Parsing mathematical expressions

AM Mathematical expressions like those parsed by the [expr] command are not easily manipulated via Tcl commands. What I mean is, if I want to use complex numbers or add support for array expressions (see TIP 363 ([1 ]), I can do that via Tcl's prefix notation:

`   set sum [+ \$op1 \$op2]`

or

`   set dotp [inprod \$vector1 \$vector2]`

That is okay for simple expressions, but when things get more complicated, like:

`   set diffusion [expr {\$diff*(2.0*\$conck - \$conckm1 - \$conckp1)/\$deltx**2}]`

the prefix notation is cumbersome:

`   set diffusion [vecmult \$diff [vecdiv [vecsub [vecmult 2.0 \$conck] \$conckm1 \$conckp1] [expr {\$deltx**2}]]]`

My idea is to make a small extension to convert expression from the mathematical infix notation to Tcl's prefix automatically. I currently have something that almost does the job, but it is still a fair amount of work to make it practical. You could even add extra functionality here, like the introduction of custom operations.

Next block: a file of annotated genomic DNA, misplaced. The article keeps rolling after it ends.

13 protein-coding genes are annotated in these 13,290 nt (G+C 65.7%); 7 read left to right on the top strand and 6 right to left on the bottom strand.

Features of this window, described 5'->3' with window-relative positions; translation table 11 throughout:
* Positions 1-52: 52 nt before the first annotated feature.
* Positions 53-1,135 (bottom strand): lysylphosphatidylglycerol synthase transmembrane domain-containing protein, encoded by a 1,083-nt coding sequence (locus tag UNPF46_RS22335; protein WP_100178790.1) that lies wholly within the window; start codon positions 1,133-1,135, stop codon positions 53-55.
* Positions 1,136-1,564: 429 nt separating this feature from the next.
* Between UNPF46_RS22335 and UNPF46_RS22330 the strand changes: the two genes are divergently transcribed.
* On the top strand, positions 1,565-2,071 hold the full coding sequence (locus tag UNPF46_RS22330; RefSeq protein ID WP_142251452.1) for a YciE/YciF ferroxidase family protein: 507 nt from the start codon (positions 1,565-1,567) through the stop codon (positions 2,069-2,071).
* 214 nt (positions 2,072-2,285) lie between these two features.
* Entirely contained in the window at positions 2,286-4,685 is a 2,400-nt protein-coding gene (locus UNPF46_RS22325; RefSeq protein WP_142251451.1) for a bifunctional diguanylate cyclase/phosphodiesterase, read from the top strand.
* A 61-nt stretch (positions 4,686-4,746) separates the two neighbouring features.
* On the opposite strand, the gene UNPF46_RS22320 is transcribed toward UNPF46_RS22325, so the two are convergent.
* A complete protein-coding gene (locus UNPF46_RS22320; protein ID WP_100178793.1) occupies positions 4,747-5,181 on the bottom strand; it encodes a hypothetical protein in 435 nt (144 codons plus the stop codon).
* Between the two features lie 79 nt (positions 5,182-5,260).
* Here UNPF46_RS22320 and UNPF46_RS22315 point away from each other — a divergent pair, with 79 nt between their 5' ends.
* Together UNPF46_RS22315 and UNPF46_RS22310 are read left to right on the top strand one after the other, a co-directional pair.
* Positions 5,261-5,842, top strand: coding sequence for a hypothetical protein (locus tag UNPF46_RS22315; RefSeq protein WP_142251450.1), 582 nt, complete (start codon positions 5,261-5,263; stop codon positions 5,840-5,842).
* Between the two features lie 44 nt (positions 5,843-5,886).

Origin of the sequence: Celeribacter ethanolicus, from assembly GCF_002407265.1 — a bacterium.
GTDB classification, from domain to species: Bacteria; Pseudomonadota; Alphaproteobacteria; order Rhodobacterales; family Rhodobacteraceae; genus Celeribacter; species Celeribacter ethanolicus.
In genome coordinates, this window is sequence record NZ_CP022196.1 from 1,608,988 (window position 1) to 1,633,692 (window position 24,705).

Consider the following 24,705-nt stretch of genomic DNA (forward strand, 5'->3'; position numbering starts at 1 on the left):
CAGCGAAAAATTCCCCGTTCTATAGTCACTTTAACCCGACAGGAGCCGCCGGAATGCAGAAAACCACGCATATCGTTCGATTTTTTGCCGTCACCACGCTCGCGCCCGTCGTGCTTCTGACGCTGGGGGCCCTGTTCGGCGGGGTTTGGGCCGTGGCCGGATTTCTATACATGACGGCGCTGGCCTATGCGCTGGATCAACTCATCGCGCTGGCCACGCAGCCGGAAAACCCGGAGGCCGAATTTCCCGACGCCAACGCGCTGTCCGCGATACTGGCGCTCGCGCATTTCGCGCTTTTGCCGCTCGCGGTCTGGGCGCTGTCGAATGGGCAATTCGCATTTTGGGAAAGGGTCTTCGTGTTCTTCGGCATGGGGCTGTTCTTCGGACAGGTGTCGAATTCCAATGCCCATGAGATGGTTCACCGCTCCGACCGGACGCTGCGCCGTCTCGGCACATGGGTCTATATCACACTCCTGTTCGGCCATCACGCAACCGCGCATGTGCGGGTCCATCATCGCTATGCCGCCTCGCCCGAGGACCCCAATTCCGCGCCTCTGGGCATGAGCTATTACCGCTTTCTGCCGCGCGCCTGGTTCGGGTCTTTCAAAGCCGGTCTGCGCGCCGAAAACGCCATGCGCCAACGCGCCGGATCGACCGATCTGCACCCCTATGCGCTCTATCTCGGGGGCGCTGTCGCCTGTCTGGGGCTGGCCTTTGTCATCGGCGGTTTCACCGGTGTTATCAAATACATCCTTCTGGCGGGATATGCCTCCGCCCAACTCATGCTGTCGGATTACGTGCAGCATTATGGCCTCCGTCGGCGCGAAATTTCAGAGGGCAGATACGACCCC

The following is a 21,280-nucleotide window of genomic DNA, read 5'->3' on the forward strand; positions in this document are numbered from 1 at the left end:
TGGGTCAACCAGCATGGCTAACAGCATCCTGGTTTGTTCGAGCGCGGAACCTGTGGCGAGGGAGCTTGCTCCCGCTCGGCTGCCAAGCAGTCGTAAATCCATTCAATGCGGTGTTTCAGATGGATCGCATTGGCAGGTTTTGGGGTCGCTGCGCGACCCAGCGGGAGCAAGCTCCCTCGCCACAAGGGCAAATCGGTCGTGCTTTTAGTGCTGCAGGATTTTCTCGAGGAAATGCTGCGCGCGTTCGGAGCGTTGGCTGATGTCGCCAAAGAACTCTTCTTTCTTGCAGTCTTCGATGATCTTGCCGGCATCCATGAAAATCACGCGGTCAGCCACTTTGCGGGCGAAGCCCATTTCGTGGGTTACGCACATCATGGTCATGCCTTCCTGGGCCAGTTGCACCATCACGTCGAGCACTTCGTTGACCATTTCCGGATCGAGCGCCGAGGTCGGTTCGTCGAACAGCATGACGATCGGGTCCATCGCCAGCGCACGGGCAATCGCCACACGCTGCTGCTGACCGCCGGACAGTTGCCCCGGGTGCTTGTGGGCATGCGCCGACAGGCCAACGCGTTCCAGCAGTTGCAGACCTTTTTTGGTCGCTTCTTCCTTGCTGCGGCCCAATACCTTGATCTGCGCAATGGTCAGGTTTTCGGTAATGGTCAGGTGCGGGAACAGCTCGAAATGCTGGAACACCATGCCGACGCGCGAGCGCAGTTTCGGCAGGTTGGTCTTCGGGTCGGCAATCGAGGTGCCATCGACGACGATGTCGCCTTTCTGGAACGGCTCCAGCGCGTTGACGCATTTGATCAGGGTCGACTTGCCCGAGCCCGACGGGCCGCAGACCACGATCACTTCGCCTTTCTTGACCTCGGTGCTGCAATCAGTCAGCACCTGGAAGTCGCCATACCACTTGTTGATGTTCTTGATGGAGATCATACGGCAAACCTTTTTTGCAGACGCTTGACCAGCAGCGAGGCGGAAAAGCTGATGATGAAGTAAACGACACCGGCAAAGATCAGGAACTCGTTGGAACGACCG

Benefits for the student: learn about parsing.

Benefits for Tcl: more flexibility in mathematical/physical applications.

Lars H: This is not so far from what the infix package does already, but I suppose you might want the extra speed of a C-coded parser (and a slightly nicer calling convention). One thing I've thought about is relation to these things is that one could make it possible to stash parsed/translated/compiled forms of expressions within the intRep of the Tcl_Obj of the expression, like Tcl does with its expressions. Or rather, I've though about whether it would be possible to expose such functionality at the script level. Currently infix stashes its "compiled code" in an array instead, which is a major reason why the calling convention is unintuitive…

AM Ah! I had forgotten about infix. Now, this is beginning to take the form of a not entirely trivial project, I'd say.

Lars H: How so? Having an existing codebase to make fully practical (perhaps even for a delimited field) seems less ambitious than getting something to work in the first place. Oh, you mean my idea about stashing things in Tcl_Objs? Yes, that's probably a separate project, and perhaps not one suited for GSOC. (Actually, I don't think it would be that much coding, but it would require a thorough understanding of the concepts.)

Sarnold: Did you check xsource? It is worth checking out, even if it has bugs remaining. AM Interesting, but at a first glance not quite what I am after. Lars's infix package comes closer, as it allows you to define what an operation actually means. But I will have a closer look ;).